La Belle Christiane
By Lyn Cote
All rights reserved.
Chapter Five, Scene 2
She and Laurens followed Main as he led them where he thought Jakob would be. Very soon the sergeant began calling, ” Jakob! Jakob!” He hurried on ahead. Laurens talked to him.
Then Jakob turned to look to where the sergeant was gesturing. She saw him, flushed with excitement striding toward her across the green. Then he was there–standing in front of her.
He looked down at her in evident wonderment. “Christiane?” he asked,
“Oh, Jakob,” she exclaimed as she threw her arms up to embrace him. His responding hug was firm and long and she reveled in the feeling of his strength. His wool shirt collar rasped against her cheek as she lifted her face to receive his kiss of welcome.
“Mein Liebscen,” he murmured and her heart leaped at the longing in his voice. Several minutes passed and finally he released her, but his gaze did not leave her face. Then he asked quietly, seriously, “Christiane, why are you here? Where is Jon? Jean Claude?”
She pursed her lips, loathe to voice the death of his son. And in front of the men, strangers so near. ” Jakob,” she said, “This is Lt. Colonel Laurens who helped me find you.”
Jakob picked up her cue and went to Laurens, saluted him and expressed his thanks. Laurens departed, casting one final curious glance at her. Then Jakob returned to her. Only the sergeant remained close to them though Christiane was painfully aware ofmany strangers in this crowded encampment. I can’t tell him here. ” Jakob, please is there any place where we can talk privately?”
Jakob turned to his sergeant. “Could we use your tent, Main? Since we are in family camp, it is closer.”
“Of course, Jakob. Come along.” The old mare followed them as Main led them over to a large tent about twenty feet away. “Tildy,” he called. A woman came out directly. “Tildy, Jakob’s wife is here. I told them they could use our tent a while to talk.” The wife nodded.
” Jakob,” Main continued, “the women can get acquainted later. You and your wife go right in. Take as long as you need.” Then the couple walked away, taking the mare with them.
She and Jakob stepped into the tent and he closed the flap behind them. “I am so happy that you are here, Christiane, but why have you come?”
As she looked up at him, she felt tears threaten her. She swallowed and forced them down, but she could not speak. Walking over to him, she rested her head on his chest. His arms came around her tenderly. “Christiane, tell me please. Where is Jon? Where is Jean Claude? Why have you come?” His tone became stronger. “Christiane, tell me please.”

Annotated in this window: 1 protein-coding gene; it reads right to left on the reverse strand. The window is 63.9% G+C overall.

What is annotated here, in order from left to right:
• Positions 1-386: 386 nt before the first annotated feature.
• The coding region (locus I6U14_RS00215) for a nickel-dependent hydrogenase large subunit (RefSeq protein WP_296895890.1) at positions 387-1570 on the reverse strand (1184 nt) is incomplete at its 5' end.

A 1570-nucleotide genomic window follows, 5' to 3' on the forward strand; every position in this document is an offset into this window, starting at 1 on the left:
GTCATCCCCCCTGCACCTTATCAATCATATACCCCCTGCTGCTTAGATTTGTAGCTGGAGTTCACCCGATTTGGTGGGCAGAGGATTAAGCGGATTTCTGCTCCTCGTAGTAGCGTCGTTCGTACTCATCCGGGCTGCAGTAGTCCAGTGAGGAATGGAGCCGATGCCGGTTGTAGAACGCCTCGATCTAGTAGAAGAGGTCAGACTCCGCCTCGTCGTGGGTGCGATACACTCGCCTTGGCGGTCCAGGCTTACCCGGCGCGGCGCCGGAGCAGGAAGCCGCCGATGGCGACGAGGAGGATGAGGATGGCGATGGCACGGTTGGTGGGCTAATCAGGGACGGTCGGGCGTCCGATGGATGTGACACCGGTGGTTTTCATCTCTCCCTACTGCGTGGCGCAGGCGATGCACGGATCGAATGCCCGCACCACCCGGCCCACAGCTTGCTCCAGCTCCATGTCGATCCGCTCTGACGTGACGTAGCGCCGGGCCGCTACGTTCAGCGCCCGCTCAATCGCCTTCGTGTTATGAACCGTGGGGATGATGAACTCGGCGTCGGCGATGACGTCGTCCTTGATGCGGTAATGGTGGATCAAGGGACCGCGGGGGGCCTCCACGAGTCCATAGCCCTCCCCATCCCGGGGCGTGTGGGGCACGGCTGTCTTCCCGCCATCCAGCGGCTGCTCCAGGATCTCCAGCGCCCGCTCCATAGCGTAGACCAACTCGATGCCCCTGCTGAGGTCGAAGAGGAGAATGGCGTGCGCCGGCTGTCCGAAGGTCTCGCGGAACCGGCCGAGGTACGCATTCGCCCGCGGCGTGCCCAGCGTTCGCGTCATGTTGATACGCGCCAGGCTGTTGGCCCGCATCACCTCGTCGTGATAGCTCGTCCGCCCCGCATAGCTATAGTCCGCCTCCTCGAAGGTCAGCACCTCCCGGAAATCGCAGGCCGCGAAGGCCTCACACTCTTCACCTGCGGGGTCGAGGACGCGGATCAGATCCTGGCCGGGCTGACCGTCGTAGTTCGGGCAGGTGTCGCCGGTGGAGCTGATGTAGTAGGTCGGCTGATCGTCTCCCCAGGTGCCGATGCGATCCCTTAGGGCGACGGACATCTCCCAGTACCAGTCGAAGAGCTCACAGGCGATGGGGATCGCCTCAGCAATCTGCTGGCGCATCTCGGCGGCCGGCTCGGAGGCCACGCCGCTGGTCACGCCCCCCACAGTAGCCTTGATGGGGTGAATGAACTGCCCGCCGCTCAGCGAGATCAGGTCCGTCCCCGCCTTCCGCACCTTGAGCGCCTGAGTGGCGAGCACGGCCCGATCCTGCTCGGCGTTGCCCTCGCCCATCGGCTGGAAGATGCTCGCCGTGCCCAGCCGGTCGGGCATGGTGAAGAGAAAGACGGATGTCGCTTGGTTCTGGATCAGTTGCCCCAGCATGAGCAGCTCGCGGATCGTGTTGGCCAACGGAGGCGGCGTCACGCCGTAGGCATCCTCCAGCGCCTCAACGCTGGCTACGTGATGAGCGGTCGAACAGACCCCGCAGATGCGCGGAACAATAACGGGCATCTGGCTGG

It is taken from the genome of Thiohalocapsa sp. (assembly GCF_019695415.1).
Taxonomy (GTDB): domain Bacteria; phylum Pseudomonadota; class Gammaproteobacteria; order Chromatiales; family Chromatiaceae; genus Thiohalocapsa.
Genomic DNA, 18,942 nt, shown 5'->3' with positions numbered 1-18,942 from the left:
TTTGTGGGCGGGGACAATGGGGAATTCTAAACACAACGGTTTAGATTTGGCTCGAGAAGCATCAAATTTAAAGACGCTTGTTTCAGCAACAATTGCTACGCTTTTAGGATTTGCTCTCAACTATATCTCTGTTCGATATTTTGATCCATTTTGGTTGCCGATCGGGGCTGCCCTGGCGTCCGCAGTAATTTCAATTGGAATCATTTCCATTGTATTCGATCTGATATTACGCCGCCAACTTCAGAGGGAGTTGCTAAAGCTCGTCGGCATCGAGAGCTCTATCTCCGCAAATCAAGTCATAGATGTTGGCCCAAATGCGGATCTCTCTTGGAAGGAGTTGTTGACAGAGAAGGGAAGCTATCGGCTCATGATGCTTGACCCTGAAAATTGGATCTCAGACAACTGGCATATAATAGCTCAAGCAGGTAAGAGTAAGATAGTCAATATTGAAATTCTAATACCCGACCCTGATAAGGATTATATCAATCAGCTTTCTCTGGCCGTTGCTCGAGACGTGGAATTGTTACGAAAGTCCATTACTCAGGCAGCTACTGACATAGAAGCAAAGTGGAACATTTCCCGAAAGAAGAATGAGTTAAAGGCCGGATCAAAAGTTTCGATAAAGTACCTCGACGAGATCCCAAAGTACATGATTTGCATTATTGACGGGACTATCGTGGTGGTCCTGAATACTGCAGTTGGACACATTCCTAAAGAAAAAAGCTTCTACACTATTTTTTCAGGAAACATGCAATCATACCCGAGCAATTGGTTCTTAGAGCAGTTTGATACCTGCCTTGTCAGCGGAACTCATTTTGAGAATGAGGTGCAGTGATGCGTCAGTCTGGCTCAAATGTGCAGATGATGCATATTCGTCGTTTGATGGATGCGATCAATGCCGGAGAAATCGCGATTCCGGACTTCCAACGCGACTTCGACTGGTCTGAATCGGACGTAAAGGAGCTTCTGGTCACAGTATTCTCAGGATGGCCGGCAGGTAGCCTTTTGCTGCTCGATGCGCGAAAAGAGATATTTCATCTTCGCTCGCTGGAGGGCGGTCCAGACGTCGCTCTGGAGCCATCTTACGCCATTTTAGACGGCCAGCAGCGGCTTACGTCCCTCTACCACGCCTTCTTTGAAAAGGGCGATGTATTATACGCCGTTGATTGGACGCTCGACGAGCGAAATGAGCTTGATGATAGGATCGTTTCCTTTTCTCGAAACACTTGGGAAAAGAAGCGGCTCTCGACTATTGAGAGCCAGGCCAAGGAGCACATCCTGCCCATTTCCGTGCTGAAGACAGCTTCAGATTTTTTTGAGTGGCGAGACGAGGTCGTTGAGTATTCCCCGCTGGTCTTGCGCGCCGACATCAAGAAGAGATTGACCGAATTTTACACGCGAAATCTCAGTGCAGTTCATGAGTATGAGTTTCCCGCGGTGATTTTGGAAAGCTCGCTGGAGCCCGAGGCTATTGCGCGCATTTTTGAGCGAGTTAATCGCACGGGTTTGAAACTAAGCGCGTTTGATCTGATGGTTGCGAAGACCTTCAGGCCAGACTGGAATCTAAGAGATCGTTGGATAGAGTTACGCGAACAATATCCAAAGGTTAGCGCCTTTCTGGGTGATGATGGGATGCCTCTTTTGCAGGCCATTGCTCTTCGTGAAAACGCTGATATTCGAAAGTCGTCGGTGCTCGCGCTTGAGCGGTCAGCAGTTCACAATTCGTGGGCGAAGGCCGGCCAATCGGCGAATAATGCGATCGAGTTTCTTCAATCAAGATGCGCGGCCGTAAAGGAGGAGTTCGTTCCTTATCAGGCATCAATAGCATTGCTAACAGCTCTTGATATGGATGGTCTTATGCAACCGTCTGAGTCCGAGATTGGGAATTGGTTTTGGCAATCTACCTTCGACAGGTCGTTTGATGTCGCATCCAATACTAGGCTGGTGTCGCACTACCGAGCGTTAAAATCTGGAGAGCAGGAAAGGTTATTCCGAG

“I had to come, Jakob. I had to. Jean Claude is across the Hudson with a kind, older couple. They said it wasn’t good for me to bring him here,” she began, still keeping her head against him. It was cruel of her to prolong this silence about Jon. Taking a deep breath, she began again. “It happened near the end of August, Jakob. I was picking raspberries. Jon had shown me where. I was wearing these clothes so that I wouldn’t tear mine,” she said, trying to buy time. “While I was there, they came.”
“The Mohawks.” She watched cold fear flicker in his eyes; then she told him what had happened. She could not force herself to say Jon’s name, so she clung to him, hoping that her nearness would comfort him. Helpless tears oozed from her eyes. They stood that way a long time. Finally she realized that he had not said anything and that his embrace had taken on an almost wooden quality. ” Jakob?” she probed softly.
“My son is dead?” Jakob’s voice thinned to a thread. “Jon is dead?”
“Yes,” she whispered. “I’m, so sorry, Jakob. There was nothing I could do. It all happened so fast.” She looked up at him then and she froze. The anguish in his eyes was horrible.
He stood, straight as always, but he seemed to withdraw from her and this sensation of distance affected her immediately.
As she watched, his eyes seemed shut against her.
“Stay here. I must think.” He released her and pushed his way out of the tent.